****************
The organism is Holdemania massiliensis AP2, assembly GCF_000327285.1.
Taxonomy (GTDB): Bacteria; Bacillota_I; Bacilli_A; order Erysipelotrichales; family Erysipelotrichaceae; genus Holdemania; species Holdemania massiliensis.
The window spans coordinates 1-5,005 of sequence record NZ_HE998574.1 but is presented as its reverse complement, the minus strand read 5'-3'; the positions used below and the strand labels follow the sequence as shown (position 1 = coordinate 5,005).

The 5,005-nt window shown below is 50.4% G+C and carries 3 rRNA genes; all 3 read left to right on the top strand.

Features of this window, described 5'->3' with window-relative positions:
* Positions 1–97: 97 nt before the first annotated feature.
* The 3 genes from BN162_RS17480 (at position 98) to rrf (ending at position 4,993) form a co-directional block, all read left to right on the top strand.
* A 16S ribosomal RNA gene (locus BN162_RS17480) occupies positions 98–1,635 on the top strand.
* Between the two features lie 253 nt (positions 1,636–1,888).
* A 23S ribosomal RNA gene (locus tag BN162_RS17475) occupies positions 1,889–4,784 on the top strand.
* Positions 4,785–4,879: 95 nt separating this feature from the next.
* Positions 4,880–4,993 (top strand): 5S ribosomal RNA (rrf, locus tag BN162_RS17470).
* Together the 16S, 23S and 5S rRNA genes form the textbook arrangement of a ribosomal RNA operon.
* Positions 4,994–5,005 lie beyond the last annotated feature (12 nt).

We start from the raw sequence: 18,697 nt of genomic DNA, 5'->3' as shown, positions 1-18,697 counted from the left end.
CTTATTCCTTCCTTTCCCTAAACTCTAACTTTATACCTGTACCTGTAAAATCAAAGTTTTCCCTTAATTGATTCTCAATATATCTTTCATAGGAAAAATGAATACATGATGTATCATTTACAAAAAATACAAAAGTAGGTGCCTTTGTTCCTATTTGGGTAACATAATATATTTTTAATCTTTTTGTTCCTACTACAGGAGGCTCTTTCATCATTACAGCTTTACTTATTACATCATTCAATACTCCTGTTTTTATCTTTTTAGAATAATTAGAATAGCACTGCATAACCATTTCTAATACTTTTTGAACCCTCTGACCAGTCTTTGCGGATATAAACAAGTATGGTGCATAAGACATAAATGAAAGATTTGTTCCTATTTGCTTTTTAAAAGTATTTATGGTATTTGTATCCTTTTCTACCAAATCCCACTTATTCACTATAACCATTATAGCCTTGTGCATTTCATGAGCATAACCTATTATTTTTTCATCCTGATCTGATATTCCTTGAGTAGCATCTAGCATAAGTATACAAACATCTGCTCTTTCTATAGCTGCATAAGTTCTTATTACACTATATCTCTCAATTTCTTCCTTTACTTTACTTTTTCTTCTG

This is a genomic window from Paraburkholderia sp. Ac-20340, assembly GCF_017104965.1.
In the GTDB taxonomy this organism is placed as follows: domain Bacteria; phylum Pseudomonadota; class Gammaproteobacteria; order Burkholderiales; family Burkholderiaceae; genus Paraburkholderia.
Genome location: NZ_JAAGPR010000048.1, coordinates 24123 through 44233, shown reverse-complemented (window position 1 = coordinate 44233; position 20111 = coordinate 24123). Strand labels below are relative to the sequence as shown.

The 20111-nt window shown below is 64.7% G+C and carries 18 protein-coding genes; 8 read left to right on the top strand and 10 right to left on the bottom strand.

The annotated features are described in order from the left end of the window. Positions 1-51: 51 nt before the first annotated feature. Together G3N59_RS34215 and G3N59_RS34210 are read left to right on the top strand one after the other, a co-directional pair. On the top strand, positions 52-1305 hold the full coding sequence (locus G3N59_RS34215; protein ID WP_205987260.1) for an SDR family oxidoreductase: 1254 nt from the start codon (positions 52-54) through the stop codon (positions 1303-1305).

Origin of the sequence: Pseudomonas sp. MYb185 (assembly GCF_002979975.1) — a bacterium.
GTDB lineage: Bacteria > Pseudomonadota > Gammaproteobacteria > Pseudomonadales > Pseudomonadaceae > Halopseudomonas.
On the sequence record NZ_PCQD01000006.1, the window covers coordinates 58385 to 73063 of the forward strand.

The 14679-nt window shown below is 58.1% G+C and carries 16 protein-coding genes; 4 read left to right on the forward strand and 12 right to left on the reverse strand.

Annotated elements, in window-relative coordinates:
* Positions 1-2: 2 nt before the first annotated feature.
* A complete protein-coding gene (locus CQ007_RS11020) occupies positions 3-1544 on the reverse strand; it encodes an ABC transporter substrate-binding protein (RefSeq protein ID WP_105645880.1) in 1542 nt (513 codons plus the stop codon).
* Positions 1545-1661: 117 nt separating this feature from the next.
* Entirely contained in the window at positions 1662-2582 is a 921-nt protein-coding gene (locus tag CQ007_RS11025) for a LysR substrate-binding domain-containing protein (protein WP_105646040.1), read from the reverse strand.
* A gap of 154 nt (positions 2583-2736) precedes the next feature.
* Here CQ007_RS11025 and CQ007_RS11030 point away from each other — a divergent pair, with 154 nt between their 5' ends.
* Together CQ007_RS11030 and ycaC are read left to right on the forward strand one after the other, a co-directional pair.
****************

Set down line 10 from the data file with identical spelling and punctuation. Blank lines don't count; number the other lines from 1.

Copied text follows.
* A 23S ribosomal RNA gene (locus tag BN162_RS17475) occupies positions 1,889–4,784 on the top strand.